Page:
90 Miles From Tyranny : U.S. Army might have found its new rifle in Colorado Springs garage

Saturday, November 24, 2018

U.S. Army might have found its new rifle in Colorado Springs garage



The Army adopted its battle rifle in 1963 and has spent 55 years looking for a replacement for the M-16 and its variants.

They might have found it in Martin Grier’s Colorado Springs garage. Grier, a self-described inventor who has worked at a local bed and breakfast, built the new “ribbon gun” with a hobbyist’s tools. It looks like a space-age toy drawn by a fifth-grader.

But goofy origins and cartoon-looks aside, this could be the gun of the future. The Army is studying Grier’s gun and has ordered a military-grade prototype.

The specifications are incredible, four 6 mm barrels cut side by side within one steel block. New ammunition blocks fired by electromagnetic actuators that could theoretically give the weapon a firing rate of 250 rounds per second.

And then there’s the feature no soldier would turn down. “It’s called a power shot,” Grier said.

That’s the shotgun feature of this sniper-shot, machine-assault gun that can send four bullets simultaneously whizzing toward an enemy at more than 2,500 mph.

It isn’t science fiction. He’s built the gun and patented the technology behind it. Now his garage-based company, FD munitions, is hoping the Army will buy it.

“A multibore firearm, with several bores within a single barrel, could potentially exhibit many of the advantages of a multibarrel design, while reducing the size, weight and complexity disadvantages,” Grier wrote in his 2016 patent application.

The “ribbon gun” can fire multiple rounds at once.








The “ribbon gun” can fire multiple rounds at once.Courtesy photo

He got the idea in the 1990s after a day of shooting a .22-caliber rifle with his kids.

Modern weapons aren’t that far removed from the ones used by George Washington’s army, Grier says. They use a mechanical firing mechanism that’s prone to failure. And from muskets to the AK-47, they fire one bullet at a time.

“What if a rifle could fire more than one bullet at a time and be tied to the tools of the electronic age?” he wondered.

His first invention changed the ammunition. Rather than a single shell casing, his bullets are encapsulated in blocks.

In a block with four rounds, each round is aligned with a barrel. Grier prefers to call them “bores,” because all of the barrels are in a single piece of metal.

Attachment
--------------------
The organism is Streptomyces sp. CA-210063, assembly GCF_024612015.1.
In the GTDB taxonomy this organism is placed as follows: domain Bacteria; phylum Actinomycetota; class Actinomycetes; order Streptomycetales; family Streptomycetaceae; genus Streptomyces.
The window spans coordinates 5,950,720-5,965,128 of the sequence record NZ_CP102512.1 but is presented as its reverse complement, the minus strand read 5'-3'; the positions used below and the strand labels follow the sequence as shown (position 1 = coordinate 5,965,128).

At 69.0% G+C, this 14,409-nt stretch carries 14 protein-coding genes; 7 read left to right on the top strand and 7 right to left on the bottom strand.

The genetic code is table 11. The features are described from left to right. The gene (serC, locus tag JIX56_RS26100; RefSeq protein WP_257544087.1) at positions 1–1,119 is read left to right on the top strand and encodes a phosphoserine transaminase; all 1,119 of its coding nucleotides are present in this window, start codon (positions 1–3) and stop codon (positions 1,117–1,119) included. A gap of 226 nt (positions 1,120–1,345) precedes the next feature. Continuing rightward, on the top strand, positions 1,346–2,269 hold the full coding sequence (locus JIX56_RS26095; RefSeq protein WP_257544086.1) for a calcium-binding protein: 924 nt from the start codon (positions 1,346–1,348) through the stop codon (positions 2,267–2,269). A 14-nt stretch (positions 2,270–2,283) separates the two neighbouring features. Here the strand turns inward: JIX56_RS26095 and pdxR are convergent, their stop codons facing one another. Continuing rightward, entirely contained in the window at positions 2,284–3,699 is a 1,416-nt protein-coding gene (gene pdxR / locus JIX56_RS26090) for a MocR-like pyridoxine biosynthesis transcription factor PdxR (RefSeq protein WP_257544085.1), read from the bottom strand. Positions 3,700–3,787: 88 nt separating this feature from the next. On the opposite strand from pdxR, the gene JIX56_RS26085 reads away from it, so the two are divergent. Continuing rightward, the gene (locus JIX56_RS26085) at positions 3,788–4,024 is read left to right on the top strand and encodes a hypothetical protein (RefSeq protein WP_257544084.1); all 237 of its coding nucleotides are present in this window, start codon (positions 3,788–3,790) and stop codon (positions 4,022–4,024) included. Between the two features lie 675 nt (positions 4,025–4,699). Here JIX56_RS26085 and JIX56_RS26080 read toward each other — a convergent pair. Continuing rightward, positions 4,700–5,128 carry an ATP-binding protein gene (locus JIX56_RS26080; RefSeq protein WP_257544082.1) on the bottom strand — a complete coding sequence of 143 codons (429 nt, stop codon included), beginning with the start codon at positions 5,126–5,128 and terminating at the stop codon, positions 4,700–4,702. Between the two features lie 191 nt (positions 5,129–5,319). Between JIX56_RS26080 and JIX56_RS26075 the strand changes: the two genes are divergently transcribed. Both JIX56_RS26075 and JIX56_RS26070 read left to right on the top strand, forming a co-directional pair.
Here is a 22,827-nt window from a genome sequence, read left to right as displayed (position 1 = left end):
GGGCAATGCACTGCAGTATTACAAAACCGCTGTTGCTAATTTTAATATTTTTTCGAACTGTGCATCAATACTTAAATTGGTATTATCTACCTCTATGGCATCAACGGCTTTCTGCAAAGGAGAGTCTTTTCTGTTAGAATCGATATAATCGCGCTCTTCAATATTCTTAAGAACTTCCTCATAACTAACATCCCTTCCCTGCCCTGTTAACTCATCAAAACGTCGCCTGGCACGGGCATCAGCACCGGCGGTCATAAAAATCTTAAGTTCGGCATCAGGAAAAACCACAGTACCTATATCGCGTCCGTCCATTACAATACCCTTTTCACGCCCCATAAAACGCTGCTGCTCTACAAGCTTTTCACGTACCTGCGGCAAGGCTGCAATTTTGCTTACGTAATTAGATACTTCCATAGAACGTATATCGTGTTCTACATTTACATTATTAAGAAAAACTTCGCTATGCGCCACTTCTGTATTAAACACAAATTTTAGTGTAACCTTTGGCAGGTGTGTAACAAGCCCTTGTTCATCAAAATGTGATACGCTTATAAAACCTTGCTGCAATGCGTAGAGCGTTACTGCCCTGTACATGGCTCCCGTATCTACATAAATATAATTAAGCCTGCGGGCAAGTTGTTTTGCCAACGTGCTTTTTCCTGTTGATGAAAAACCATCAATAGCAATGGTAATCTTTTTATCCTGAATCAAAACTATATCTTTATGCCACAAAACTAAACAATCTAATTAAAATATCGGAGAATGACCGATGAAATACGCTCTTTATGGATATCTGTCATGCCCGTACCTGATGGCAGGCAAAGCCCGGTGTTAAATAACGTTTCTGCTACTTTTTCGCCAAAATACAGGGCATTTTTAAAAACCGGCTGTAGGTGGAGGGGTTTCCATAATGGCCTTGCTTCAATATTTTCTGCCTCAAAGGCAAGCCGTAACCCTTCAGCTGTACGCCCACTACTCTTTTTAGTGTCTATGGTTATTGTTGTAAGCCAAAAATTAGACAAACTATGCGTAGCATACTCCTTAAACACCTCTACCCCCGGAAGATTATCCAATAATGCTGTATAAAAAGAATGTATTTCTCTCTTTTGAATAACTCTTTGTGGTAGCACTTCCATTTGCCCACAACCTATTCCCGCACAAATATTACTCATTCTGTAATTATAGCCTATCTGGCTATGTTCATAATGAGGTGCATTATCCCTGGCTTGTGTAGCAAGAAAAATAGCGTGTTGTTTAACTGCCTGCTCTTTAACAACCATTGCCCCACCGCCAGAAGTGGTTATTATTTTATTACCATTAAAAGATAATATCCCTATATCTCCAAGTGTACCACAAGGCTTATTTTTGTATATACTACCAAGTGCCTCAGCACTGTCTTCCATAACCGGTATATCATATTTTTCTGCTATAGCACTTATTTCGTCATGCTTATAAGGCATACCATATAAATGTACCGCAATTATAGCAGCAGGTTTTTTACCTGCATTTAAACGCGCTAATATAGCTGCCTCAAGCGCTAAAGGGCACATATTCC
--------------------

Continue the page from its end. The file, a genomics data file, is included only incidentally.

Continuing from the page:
The second invention is behind the bullet. In other rifles, the trigger is connected to a mechanical trigger pin, which fires the gunpowder and sends the bullet flying.

The “ribbon gun” includes a new style of ammunition with bullets encased in a four-round block rather than individual casings. 

In his weapon, the trigger is an electronic switch that sends a signal to an electromagnetic actuator behind the block of bullets. The four bullets in the block of rounds each has its actuator. That means you fire the rounds individually or simultaneously.

Selecting the “power shot” option fires all four bullets at once.

Getting this to work requires a new kind of machining to get the four rifle bores lined up. In a traditional weapon, this is accomplished with technology that would be familiar to 19th-century blacksmiths — a drill.

With Grier’s gun, the barrels are cut by electricity that runs between a pair of electrodes through a thin wire. The high-tech method offers an incredible degree of precision thanks to computer control.

The first rifle, which weighs about 6½ pounds, slightly less than the M-16, hasn’t been cheap. Grier has poured more than $500,000 of his savings and investment by...
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2 comments:

  1. I've seen it up close and personal, about a year ago.

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  2. Cool, but it would dramatically impact the "long tail of logistics" New ammunition manufacturing, lots of new parts to stock, there's a ton of costs beyond coming up with a new way to shoot ammunition already in inventory.

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